Martha’s love of stuff – or “good things”, as she likes to say – is legendary, though she claims not to be acquisitive, except with plants. “Trees, they’re my first love,” she declares. “Did you know I’ve visited nearly every stately home in England? I just love the garden rooms at Hidcote, and the way it separates plants by colour, and the landscaping at Stourhead is like being in paradise.” Her only collecting regret – about not acquiring art – turns out to be financial. “I’m kind of sorry about that. When I was married and my husband was running [the fine art book publisher Harry N.] Abrams, we had plenty of opportunity to buy art very cheaply and we didn’t get wise to it. In hindsight, that was a mistake because it was such a good investment.”
Given the number of houses Martha has restored as her own residences over the past three decades, she knows her Chippendale from her Biedermeier. She relates how one makeover required pieces from 1776, 1887 and 1925 to remain in keeping with the building’s pedigree. Her daughter, Alexis, remembers somewhat different aspects. In her 2011 memoir of life with Martha, Whateverland: Learning to Live Here, she recalls how as a child she would go on regular antiquing forays with her mother, armed with a toolkit that included a piece of rope and a knife. The items were used for securing purchases on the roof of the car but to her resembled a murderer’s armoury. In the same book, which is less Mommie Dearest and more a fairly jocular tale of a mother-daughter relationship, she mentions that she was never allowed to sit on her own bed, because it had an antique coverlet. “I do love antiques, and the thrill of the chase in finding them,’’ says Martha, who admits that in that respect her tastes are out of step with the youth of today. “Kids want furniture that doesn’t need polishing and tableware you can put in the dishwasher. It’s so depressing.”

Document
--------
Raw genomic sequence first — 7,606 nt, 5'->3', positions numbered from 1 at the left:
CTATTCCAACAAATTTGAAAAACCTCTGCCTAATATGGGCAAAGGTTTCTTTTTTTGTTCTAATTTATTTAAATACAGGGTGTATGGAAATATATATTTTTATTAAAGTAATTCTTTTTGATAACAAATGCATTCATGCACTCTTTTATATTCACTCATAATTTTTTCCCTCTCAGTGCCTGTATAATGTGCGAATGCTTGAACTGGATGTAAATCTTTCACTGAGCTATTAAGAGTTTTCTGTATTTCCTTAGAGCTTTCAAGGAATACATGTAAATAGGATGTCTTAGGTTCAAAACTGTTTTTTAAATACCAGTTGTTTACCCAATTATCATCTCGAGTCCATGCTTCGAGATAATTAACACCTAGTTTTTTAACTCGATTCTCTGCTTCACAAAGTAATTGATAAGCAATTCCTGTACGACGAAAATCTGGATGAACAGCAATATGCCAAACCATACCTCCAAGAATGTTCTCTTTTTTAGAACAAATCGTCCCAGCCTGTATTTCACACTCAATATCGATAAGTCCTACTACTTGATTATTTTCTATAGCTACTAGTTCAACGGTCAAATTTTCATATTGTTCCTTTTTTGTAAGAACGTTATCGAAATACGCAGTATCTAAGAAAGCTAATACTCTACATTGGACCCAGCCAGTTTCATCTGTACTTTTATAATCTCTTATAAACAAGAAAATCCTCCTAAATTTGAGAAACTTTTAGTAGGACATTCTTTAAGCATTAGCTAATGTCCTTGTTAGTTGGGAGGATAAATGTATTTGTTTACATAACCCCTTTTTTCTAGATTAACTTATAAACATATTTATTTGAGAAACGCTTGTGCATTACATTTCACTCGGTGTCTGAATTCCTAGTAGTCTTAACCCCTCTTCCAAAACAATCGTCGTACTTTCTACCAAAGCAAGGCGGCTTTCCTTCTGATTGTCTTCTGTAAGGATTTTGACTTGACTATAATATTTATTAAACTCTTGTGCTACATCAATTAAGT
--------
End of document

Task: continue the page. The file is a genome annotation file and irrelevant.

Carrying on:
Her New York apartment, she tells me, is furnished with midcentury modern Gio Ponti pieces mixed with concrete faux bois and Scandinavian lights. Skylands, her 35,000-square-foot residence set in 63 acres in Maine, which once belonged to the tycoon Edsel Ford, is all polished wood and chintz. She is, she says, in the process of decluttering. “I recently asked Alexis if there was anything she wanted, I mean anything, and all she took was three glasses. Can you believe it? But then I really like the Japanese analogy that all a monk needs is a robe and sandals, chopsticks and a bowl for rice, and a holy book.” When I look slightly incredulous, she says, “Don’t forget that a while back I spent five months experiencing that for myself.”
“I’m very careful what I tweet. Even spelling mistakes have been misinterpreted as me being drunk.”
Ah, yes. Martha’s five-month sojourn at the Federal Prison Camp at Alderson, West Virginia, in 2004–5, and the events leading to it, make an extraordinary blot on a stellar career, though one that if anything has left it even more nuanced and remarkable. (She was indicted in what is known as the ImClone scandal for dumping the pharmaceutical company’s shares before the news leaked out that its experimental cancer drug Erbitux had failed to get the expected Food and Drug Administration approval; the act netted her a paltry $51,000.) She says now that she wouldn’t do anything in life differently if transported back in time, “except maybe focus a bit more on childcare.” And who can argue? The Martha Stewart story and the foundation of Martha Stewart Living Omnimedia (MSLO) is one of the great business parables of our time. Her understanding of the cult of personality and how to monetise it through media and product is peerless. Whether it’s a bread bin or a TV show or a perfect apple pie recipe, Martha is always selling herself, a little bit at a time.